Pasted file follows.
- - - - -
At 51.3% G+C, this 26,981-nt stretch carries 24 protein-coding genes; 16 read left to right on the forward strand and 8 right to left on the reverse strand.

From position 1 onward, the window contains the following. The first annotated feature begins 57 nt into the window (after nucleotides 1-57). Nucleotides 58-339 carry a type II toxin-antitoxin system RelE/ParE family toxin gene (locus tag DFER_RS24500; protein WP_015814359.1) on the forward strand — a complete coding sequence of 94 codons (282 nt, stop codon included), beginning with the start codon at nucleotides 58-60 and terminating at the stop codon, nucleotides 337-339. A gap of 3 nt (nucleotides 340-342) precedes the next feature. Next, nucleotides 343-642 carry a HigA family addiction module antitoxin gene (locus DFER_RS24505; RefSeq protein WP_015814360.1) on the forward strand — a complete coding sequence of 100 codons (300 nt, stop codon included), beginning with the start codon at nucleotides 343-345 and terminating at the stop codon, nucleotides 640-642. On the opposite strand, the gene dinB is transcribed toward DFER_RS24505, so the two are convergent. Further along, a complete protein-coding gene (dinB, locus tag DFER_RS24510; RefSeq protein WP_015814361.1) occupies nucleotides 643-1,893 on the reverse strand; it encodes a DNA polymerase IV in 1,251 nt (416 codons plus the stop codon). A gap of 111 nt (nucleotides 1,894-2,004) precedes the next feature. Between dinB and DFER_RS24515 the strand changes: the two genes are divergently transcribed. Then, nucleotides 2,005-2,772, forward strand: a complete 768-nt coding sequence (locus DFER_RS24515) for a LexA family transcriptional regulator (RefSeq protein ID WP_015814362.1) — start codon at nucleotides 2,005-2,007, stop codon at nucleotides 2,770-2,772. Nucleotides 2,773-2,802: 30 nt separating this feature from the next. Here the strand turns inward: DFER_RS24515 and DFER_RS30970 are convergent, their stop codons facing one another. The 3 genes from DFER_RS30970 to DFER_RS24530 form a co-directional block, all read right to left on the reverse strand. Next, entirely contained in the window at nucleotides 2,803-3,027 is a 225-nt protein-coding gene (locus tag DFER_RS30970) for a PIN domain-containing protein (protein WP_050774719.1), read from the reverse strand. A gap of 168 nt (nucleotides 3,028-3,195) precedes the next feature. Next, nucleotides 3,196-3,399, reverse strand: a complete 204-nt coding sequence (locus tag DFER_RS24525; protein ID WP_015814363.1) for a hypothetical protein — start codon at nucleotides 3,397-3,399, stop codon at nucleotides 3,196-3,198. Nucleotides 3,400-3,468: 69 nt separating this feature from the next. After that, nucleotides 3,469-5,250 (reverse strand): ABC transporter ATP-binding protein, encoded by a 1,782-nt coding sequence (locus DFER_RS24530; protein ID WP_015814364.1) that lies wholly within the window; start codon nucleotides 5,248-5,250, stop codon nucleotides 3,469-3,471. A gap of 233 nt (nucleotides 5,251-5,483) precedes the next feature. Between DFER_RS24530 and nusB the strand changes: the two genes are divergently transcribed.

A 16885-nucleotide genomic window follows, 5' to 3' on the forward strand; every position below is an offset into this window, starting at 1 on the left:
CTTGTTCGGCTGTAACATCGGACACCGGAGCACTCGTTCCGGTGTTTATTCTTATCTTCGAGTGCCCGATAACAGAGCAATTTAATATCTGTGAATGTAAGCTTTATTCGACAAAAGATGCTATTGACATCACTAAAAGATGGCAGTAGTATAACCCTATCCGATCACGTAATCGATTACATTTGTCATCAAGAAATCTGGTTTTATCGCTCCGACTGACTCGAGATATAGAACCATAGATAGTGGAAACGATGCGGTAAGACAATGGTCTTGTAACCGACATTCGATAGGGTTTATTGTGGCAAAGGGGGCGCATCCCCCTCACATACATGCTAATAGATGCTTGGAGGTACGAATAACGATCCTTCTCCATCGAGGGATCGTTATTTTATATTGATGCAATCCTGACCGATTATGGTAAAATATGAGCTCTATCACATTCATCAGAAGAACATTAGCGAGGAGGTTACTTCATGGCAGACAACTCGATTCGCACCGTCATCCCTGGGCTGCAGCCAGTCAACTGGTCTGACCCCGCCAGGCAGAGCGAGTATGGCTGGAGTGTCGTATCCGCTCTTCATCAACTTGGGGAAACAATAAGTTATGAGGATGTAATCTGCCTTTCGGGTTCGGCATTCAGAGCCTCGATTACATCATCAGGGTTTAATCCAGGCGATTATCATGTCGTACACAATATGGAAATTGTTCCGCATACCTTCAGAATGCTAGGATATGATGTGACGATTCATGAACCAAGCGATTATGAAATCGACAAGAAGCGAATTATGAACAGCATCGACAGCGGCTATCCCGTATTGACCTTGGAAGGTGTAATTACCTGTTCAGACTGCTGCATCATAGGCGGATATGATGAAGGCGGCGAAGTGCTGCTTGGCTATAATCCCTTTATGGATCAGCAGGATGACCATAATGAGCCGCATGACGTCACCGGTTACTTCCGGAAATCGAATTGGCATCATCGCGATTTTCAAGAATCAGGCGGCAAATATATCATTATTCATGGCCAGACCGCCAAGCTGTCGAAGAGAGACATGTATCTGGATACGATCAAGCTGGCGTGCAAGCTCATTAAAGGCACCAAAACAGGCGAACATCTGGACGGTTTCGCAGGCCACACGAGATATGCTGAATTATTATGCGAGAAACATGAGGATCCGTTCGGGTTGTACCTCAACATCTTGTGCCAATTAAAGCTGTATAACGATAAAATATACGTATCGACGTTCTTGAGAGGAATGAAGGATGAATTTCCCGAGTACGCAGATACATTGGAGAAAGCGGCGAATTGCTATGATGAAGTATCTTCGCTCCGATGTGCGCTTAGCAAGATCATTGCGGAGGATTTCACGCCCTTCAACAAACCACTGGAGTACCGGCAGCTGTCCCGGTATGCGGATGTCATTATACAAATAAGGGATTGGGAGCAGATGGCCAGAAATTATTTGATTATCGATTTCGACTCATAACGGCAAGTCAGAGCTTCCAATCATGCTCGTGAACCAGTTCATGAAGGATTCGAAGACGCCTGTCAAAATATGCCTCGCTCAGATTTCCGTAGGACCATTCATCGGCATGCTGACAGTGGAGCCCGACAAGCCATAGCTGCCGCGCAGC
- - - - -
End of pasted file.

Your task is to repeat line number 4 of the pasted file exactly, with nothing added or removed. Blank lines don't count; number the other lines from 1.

CTTGTTCGGCTGTAACATCGGACACCGGAGCACTCGTTCCGGTGTTTATTCTTATCTTCGAGTGCCCGATAACAGAGCAATTTAATATCTGTGAATGTAAGCTTTATTCGACAAAAGATGCTATTGACATCACTAAAAGATGGCAGTAGTATAACCCTATCCGATCACGTAATCGATTACATTTGTCATCAAGAAATCTGGTTTTATCGCTCCGACTGACTCGAGATATAGAACCATAGATAGTGGAAACGATGCGGTAAGACAATGGTCTTGTAACCGACATTCGATAGGGTTTATTGTGGCAAAGGGGGCGCATCCCCCTCACATACATGCTAATAGATGCTTGGAGGTACGAATAACGATCCTTCTCCATCGAGGGATCGTTATTTTATATTGATGCAATCCTGACCGATTATGGTAAAATATGAGCTCTATCACATTCATCAGAAGAACATTAGCGAGGAGGTTACTTCATGGCAGACAACTCGATTCGCACCGTCATCCCTGGGCTGCAGCCAGTCAACTGGTCTGACCCCGCCAGGCAGAGCGAGTATGGCTGGAGTGTCGTATCCGCTCTTCATCAACTTGGGGAAACAATAAGTTATGAGGATGTAATCTGCCTTTCGGGTTCGGCATTCAGAGCCTCGATTACATCATCAGGGTTTAATCCAGGCGATTATCATGTCGTACACAATATGGAAATTGTTCCGCATACCTTCAGAATGCTAGGATATGATGTGACGATTCATGAACCAAGCGATTATGAAATCGACAAGAAGCGAATTATGAACAGCATCGACAGCGGCTATCCCGTATTGACCTTGGAAGGTGTAATTACCTGTTCAGACTGCTGCATCATAGGCGGATATGATGAAGGCGGCGAAGTGCTGCTTGGCTATAATCCCTTTATGGATCAGCAGGATGACCATAATGAGCCGCATGACGTCACCGGTTACTTCCGGAAATCGAATTGGCATCATCGCGATTTTCAAGAATCAGGCGGCAAATATATCATTATTCATGGCCAGACCGCCAAGCTGTCGAAGAGAGACATGTATCTGGATACGATCAAGCTGGCGTGCAAGCTCATTAAAGGCACCAAAACAGGCGAACATCTGGACGGTTTCGCAGGCCACACGAGATATGCTGAATTATTATGCGAGAAACATGAGGATCCGTTCGGGTTGTACCTCAACATCTTGTGCCAATTAAAGCTGTATAACGATAAAATATACGTATCGACGTTCTTGAGAGGAATGAAGGATGAATTTCCCGAGTACGCAGATACATTGGAGAAAGCGGCGAATTGCTATGATGAAGTATCTTCGCTCCGATGTGCGCTTAGCAAGATCATTGCGGAGGATTTCACGCCCTTCAACAAACCACTGGAGTACCGGCAGCTGTCCCGGTATGCGGATGTCATTATACAAATAAGGGATTGGGAGCAGATGGCCAGAAATTATTTGATTATCGATTTCGACTCATAACGGCAAGTCAGAGCTTCCAATCATGCTCGTGAACCAGTTCATGAAGGATTCGAAGACGCCTGTCAAAATATGCCTCGCTCAGATTTCCGTAGGACCATTCATCGGCATGCTGACAGTGGAGCCCGACAAGCCATAGCTGCCGCGCAGC